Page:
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Discussion in 'Sports' started by Bram Turismo, Apr 9, 2009.
I'd be happy to help. Let me finish my morning classes and I'll be back to edit here after lunch.
Sorry @W3HS, can you help with this please?
Oh, sorry, totally slipped my mind. Today, for sure, I’ll get started once I get to work in an hour or so.
Sorry! Memory like a gold fish.
Here are a few that came to mind when thinking about bike purchases:
What kind of bicycle has the most user friendly geometry?
- Hybrid/ city bike
What is the standard size of a road bike wheel (700c) in inches?
What is the only bicycle that is permitted on inner-city busses? (This one might be specific to London, I'm not sure)
Name 3 types of brake found on modern bicycles:
In no more than 200 words, how would a person be best fitted for a bicycle (size & adjustment)?
Who are the 2 main (most popular, wide spread) group-set producers in the bicycle world?
Which part of the wheel spokes maintain tension?
- All of it
Which item/ tool is highly recommended [necessary] for tightening bolts on carbon fibre parts?
What is the most common issue causing a creaking sound at a threaded bottom bracket?
When a frame is UCI certified, what does that mean?
BMX was introduced in California in the 60's, what does BMX stand for?
In the UK, what all new bikes are required to be sold with what feature?
There might be a few more floating around in my head but for now that's all I have time for. Perhaps @Shaun would have some ideas, he's well read on bicycles.
Oh I somehow missed your question @DG_Silva , here's a quick couple and I'll do my best to add some more later.
What's the most common material used to manufacture a high end road frame.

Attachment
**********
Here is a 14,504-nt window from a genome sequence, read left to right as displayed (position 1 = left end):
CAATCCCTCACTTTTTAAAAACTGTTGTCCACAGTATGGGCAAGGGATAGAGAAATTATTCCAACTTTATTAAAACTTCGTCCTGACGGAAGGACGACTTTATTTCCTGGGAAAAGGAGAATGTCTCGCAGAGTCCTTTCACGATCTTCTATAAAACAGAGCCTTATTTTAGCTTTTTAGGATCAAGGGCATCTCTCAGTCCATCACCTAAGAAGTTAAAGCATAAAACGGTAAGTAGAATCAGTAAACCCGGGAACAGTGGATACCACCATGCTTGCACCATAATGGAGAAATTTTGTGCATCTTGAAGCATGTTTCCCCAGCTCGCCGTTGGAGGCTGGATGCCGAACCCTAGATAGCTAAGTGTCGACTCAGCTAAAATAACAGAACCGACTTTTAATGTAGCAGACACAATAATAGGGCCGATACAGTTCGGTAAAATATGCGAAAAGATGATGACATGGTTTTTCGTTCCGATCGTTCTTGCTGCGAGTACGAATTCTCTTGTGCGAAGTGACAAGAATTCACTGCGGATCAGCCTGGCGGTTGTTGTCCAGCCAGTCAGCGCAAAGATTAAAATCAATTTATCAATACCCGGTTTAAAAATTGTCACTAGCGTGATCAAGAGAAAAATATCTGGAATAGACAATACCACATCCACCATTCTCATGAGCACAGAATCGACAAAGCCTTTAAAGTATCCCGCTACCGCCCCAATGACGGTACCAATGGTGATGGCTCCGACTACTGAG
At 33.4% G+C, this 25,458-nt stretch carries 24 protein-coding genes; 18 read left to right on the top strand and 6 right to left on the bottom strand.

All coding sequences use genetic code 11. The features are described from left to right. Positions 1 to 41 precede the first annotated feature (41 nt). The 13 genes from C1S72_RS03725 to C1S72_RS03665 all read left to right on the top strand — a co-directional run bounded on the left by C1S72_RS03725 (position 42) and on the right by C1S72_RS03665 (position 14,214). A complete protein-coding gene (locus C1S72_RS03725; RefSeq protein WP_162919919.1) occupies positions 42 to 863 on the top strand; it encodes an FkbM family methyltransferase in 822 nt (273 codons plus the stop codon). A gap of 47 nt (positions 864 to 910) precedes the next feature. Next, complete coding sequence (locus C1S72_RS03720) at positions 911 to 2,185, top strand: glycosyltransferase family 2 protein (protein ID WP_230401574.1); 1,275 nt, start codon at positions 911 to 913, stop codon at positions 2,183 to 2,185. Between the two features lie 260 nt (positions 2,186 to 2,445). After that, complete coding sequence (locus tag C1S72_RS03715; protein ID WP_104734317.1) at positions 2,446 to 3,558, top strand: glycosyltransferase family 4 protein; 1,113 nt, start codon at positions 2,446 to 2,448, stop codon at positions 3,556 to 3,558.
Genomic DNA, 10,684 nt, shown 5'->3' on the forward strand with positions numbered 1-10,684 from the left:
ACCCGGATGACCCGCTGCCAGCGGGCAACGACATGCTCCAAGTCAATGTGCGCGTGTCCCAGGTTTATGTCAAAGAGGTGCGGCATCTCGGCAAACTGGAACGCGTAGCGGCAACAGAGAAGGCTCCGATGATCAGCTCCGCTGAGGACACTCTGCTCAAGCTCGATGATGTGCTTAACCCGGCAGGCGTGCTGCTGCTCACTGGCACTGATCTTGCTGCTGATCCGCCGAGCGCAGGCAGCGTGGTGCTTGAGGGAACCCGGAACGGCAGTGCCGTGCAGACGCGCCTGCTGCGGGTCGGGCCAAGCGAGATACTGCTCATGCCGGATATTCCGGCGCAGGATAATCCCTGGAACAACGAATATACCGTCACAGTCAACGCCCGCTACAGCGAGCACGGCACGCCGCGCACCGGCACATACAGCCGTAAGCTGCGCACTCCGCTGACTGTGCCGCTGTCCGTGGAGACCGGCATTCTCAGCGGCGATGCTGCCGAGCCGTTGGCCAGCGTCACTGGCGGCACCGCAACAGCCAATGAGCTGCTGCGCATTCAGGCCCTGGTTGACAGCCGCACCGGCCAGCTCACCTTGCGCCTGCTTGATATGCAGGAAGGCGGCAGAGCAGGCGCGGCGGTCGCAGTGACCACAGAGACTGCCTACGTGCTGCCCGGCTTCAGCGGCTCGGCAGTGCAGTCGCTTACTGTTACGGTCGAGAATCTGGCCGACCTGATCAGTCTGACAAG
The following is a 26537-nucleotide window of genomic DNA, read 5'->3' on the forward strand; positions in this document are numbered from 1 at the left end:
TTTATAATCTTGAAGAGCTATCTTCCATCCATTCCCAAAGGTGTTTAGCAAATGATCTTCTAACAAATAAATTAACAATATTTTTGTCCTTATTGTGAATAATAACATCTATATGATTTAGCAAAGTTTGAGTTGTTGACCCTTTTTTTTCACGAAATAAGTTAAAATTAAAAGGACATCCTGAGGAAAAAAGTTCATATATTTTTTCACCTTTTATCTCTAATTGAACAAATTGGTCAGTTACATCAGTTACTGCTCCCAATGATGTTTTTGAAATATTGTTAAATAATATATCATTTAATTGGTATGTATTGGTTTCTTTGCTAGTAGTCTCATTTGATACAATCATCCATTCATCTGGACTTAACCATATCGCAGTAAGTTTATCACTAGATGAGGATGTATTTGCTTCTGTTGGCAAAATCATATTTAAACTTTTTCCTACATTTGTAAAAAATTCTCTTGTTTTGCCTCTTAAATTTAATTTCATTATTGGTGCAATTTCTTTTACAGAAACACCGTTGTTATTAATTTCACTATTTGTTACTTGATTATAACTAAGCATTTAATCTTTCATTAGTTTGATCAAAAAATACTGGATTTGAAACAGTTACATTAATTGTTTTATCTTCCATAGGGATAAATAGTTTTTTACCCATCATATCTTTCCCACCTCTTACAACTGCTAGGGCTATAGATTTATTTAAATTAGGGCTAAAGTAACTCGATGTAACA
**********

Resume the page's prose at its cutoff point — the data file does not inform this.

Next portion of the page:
-Carbon Fibre *
What apart from power what would you use a power Meter to measure?
-Functional Threshold Power
-All of the above*
I'll try add some more later if I get the chance but I'm a little busy.
Quick couple more.
In a Shimano DI2 system what does the D stand for?
What ratios are considered a standard crankset on a road bike?
@W3HS @Shaun Thanks for your help with this guys, it's really helped flesh the test a lot!
Talking of Halfords, I should be picking up a Boardman ADV 8.9 soon. Should compliment my Boardman Team Hardtail 29er. And that will be a 2 bike shed I can live with quite happily. Both are a compromise but should serve me well.
A compromise for what?
They both have a purpose that they are built for, riding either on the road would probably be compromise if you take note of the marketing hype I suppose but the way I see it just ride what you want where you want.
Sure it may not be the best for any particular situation (yes I know a compromise) but does that really matter as long as you enjoy yourself.
Heck I ride my custom road bike on gravel sometimes, no where near what it was made for but it's still enjoyable.